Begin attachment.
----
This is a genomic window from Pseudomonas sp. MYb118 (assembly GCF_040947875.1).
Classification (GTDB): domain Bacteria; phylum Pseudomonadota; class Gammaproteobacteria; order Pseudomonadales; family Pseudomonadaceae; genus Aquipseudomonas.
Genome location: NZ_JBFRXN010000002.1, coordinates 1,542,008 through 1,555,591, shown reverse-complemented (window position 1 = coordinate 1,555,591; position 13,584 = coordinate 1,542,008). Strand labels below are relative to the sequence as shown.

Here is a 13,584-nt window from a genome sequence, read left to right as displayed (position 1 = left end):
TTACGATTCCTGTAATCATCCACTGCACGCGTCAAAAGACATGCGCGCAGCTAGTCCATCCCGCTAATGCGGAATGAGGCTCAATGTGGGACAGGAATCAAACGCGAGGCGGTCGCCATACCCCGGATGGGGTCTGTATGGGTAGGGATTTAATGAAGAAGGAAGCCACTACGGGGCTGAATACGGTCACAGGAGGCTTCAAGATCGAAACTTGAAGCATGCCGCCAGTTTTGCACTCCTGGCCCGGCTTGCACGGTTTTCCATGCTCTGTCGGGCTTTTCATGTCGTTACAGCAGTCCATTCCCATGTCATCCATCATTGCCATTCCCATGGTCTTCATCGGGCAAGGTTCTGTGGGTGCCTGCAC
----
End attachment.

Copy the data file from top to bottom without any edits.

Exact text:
This is a genomic window from Pseudomonas sp. MYb118 (assembly GCF_040947875.1).
Classification (GTDB): domain Bacteria; phylum Pseudomonadota; class Gammaproteobacteria; order Pseudomonadales; family Pseudomonadaceae; genus Aquipseudomonas.
Genome location: NZ_JBFRXN010000002.1, coordinates 1,542,008 through 1,555,591, shown reverse-complemented (window position 1 = coordinate 1,555,591; position 13,584 = coordinate 1,542,008). Strand labels below are relative to the sequence as shown.

Here is a 13,584-nt window from a genome sequence, read left to right as displayed (position 1 = left end):
TTACGATTCCTGTAATCATCCACTGCACGCGTCAAAAGACATGCGCGCAGCTAGTCCATCCCGCTAATGCGGAATGAGGCTCAATGTGGGACAGGAATCAAACGCGAGGCGGTCGCCATACCCCGGATGGGGTCTGTATGGGTAGGGATTTAATGAAGAAGGAAGCCACTACGGGGCTGAATACGGTCACAGGAGGCTTCAAGATCGAAACTTGAAGCATGCCGCCAGTTTTGCACTCCTGGCCCGGCTTGCACGGTTTTCCATGCTCTGTCGGGCTTTTCATGTCGTTACAGCAGTCCATTCCCATGTCATCCATCATTGCCATTCCCATGGTCTTCATCGGGCAAGGTTCTGTGGGTGCCTGCAC